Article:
Bryan Pflug's blog

Seven deadly organizational sins and their penance

As a complement to the original Seven deadly sins, there are a set of classic organizational patterns that are equally hazardous to achieving an organization's potential. I offer them here, in no particular order, to stimulate consideration about their pervasiveness, validate the seriousness of their impact, and educate and instruct others regarding the risks which they represent.

The risks of risk management

Risk balanceLet's say you were not feeling well, and felt that you needed to go to the doctor for help. Let's also say that you had a history with this doctor in which your interactions tended to produce lists of all the things that might be wrong with you, but never produced any treatment for these candidate diagnoses. Let's say you were still offered regular follow-ups, to monitor the state of this situation, but your doctor was unable to sketch out a credible path which would lead you to improving your health. Would you still want to continue to see this doctor? Even if you felt that you might have a serious disease, wouldn't you ask yourself if you were already doing all the things that could be done?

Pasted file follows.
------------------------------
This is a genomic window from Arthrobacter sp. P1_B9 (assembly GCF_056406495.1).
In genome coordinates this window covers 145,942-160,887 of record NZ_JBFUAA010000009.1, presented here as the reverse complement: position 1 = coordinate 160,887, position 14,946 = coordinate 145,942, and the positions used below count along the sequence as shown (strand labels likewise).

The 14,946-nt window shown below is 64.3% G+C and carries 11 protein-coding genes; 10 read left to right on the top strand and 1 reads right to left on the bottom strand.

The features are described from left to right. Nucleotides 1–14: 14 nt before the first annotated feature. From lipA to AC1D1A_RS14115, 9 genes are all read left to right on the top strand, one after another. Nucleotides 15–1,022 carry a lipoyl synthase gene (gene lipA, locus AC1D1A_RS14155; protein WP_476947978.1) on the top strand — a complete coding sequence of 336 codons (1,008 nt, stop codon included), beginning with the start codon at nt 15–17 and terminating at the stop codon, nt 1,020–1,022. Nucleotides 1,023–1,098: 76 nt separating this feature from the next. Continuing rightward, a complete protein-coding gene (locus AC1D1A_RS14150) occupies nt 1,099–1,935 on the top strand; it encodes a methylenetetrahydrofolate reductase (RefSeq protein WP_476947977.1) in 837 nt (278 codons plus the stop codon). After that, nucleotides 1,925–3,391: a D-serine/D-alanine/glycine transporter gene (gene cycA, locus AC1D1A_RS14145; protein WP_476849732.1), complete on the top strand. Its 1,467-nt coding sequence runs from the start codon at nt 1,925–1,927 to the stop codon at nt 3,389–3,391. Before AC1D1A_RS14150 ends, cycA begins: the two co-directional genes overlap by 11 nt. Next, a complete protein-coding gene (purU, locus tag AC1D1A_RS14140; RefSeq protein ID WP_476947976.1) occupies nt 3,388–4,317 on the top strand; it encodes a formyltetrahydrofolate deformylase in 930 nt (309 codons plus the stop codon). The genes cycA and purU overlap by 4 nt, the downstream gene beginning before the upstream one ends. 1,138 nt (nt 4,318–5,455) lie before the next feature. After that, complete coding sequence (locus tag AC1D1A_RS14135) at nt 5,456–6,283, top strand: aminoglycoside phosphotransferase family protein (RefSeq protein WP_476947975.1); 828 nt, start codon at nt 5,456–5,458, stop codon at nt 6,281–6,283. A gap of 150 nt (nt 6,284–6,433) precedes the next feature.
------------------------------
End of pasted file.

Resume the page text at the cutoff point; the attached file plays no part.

Would you take the time to go back to the doctor, just to continue to monitor the progression of your disease? And would your decision likely also depend upon your perception of the seriousness of the disease? Finally, if your condition was indeed serious, but potentially untreatable, wouldn't you perhaps really rather not want to know?

Passion and new knowledge beats old knowledge

Movie ratings generated by CinematchNetflix has been running their own X-prize ('Netflix prize'), a crowdsourcing competition for a million dollars to come up with a better algorithm for predicting movie preferences than the algorithm Netflix is currently using. That approach, Cinematch, currently captures 2 million new ratings (between 1 and 5 stars) per day, and is used to predict preferences ('if you liked Braveheart, you will also like...') for the 65,000 movies they rent, about 1 billion times per day.

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